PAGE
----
They considered themselves the true believers of the faith. But now that the Ansar al-Islam militants are gone, the Kurdish villagers who lived among them in northern Iraq say they were nothing but fanatics.
"How dare they call us infidels! If you say 'There is no god but God and Mohammed is his prophet,' then you are a Muslim," said Osman Wahab, 65, freely puffing on a cigarette for the first time in three years.
In the village of Biyara nestled in the mountains near the Iranian border in Kurdish-controlled northern Iraq, men were busy this weekend shaving their beards and smoking — reveling in their new freedom. A woman stood in the center of town and tore off her enveloping black abaya. She tossed her hair in the sun for a moment, smiling broadly, before donning a simple headscarf.
At least 700 Ansar militants had established Taliban-like restrictions on about 30 villages here, forcing the local residents to practice a narrow interpretation of Islam that was alien to the moderate Muslim traditions practiced among most Kurds.
Pro Bin Laden
"They are al Qaeda," said Commander Ghafur Darwish, sunning himself on a roof after his peshmerga soldiers retook control of Biyara. "Ansar was using Islam as a cover. They are terrorists."
Ansar's leaders praised Osama bin Laden and sheltered his so-called mujahideen, or holy warriors, that were run out of Afghanistan last year, so it seemed only a matter of time before America took notice.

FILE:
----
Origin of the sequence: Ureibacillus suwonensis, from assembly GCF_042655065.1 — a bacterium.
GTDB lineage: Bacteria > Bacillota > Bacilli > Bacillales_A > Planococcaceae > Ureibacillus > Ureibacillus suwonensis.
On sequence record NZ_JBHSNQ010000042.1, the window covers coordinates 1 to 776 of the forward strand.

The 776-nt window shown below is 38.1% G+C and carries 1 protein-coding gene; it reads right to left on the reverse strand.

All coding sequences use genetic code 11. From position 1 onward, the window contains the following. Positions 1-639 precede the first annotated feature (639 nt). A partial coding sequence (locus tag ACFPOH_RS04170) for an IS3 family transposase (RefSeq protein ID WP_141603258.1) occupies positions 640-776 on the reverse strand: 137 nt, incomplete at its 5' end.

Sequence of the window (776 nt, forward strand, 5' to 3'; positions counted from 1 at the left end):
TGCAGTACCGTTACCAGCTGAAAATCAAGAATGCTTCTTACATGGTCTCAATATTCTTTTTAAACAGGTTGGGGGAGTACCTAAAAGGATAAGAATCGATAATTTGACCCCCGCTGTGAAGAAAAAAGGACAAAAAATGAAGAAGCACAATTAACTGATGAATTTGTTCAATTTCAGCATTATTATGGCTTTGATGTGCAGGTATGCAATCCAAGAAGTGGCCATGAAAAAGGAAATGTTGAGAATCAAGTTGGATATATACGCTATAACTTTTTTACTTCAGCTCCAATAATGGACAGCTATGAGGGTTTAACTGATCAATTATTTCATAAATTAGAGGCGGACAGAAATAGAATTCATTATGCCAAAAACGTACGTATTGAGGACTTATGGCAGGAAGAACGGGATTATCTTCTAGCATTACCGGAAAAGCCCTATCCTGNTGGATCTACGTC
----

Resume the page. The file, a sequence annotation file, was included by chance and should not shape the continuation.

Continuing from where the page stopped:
In February, Ansar was added to the U.S. list of terrorist groups, and in the following month U.S. Secretary of State Colin Powell told the United Nations Security Council that Ansar's ties to al Qaeda and Baghdad were part of the justification for a war against Iraq.
America was expected to lead an attack on Ansar along with several thousand Kurdish soldiers, to mop up this terrorist threat before opening the northern front of the war.
Finally, the fight began late last week, and within days most of the Ansar fighters had fled to Iran or were killed. Some snuck across the border with the help of smugglers, but Iranian authorities, once thought to be Ansar's main benefactors, are now detaining more than 100, including four leaders, Kurdish officials say.
Wahab lost his house and two shops in the recent airstrikes, but says it was worth it to be rid of Ansar. "We thank God they are gone," he said. "Even having nothing is better than living with Ansar. Now we are free."
For several years Ansar had fought to overthrow the secular Kurdish government via unsuccessful assassination attempts on its leaders and sometimes deadly artillery and mortar attacks on peshmerga soldiers. Their tactics were brutal — Kurdish soldiers who surrendered or were captured were summarily executed, their bodies mutilated and displayed on the Ansar Web site and videotapes, and left on the side of the road in warning.
An Ansar member killed an Australian journalist two weeks ago in a suicide bombing attack, but most of their victims have been other Muslims. Islamic scholars generally agree that both suicide attacks and war against other Muslims is forbidden under Islam.